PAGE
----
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5 Things to consider when choosing an FPGA platform

2017-10-08 14:30:16

For firms deploying or looking to deploy FPGA-based applications, there are a variety of options available to them. Though many options appear similar as they offer the same component FPGA, usually an Intel (Altera) or Xilinx part, there are numerous key differences between platforms. These differences can have a significant impact upon such factors as the physical space required to host them, the power and cooling they require on an ongoing basis as well as the amount of internal resource required to actually deploy, manage and subsequently support them.



The following list highlights some of the key differences between the available options for deploying  FPGA platforms.

1. Type of Platform — Self-contained versus a component part requiring additional server hardware and integration

2. OPEX — Rack Unit (RU), power and cooling

3. FPGA Capacity — per RU and/or per Watt

4. Platform Management — How is the platform deployed, managed, monitored, debugged?

5. Network Connectivity — Number of interfaces, media support/signal integrity, integrated port replication and fanout.



1. Type of Platform

A number of options are available when it comes to the type of FPGA platform ranging from build-your-own to turnkey.


In order of difficulty:


1. Design, build, debug, support a custom FPGA platform

2. Purchase an FPGA Card, usually in a PCI Express form-factor, then integrate into a server

3. Purchase an integrated, turnkey FPGA platform


Given the complexity, time and skill set required to produce and support the first option, this is generally only done by vendors and hyperscale-sized businesses. Moving to the second, FPGA boards are popular given their relatively low acquisition cost however when coupled with the required integration into a server and ongoing maintenance and support across multiple vendors (FPGA/Server), the TCO (total cost of ownership) is often higher than planned. The third option has numerous advantages: integrated FPGA platforms are available off-the-shelf, come with support for the platform as a whole and often include everything needed to host the FPGA application.


When considering which type of platform is best for your business, it is important to take into consideration the integration costs, the amount of ongoing support needed and whether that support is available internally as well as the cost of ownership and the overall complexity.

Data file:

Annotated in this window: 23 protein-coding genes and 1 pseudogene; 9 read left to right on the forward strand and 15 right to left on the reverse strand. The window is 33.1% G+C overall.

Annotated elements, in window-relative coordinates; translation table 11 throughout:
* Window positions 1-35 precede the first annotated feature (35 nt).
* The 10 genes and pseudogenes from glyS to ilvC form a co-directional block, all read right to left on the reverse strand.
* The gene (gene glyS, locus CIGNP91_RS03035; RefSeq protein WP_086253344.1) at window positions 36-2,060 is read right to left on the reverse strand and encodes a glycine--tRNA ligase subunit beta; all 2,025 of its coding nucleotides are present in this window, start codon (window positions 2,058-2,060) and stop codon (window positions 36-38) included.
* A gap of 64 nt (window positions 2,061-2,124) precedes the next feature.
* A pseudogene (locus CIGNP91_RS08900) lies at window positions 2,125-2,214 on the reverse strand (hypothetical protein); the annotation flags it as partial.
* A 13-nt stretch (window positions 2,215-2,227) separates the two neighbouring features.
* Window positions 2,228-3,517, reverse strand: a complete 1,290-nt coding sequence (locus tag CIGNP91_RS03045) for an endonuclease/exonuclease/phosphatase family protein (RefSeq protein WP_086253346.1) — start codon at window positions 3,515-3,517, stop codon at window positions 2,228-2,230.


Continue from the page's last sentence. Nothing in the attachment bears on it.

In data center environments, operational expenditure can exceed capital expenditure as the cost of space in equipment racks is dictated by a combination of how many devices can be mounted per rack and how much power and cooling is required.


When looking at an FPGA platform it is crucial to take into consideration how to minimise operating expenditure; ensuring that your chosen FPGA platform fits in as few RUs as possible, consumes as little power and generates the minimum amount of heat possible. FPGA cards mounted in servers can provide good density per RU however they generally consume more power and hence generate more heat than a integrated FPGA platform. Integrated platforms generally have higher density with offerings available with multiple large FPGAs housed in a 1 RU chassis.


The choice of FPGA platform will have an operational expenditure cost associated with it; platforms offering the highest FPGA density in the smallest number of RU drawing the least power could provide an appreciable saving in ongoing operational costs.



3. FPGA Capacity

When deploying FPGA platforms, more can be less.


There are several options of deployment: firms can choose to deploy a device containing multiple-FPGAs or they can choose to deploy several single-FPGA devices. The former can be hugely beneficial, particularly if it provides the same amount of network connectivity as several single-FPGA platforms together.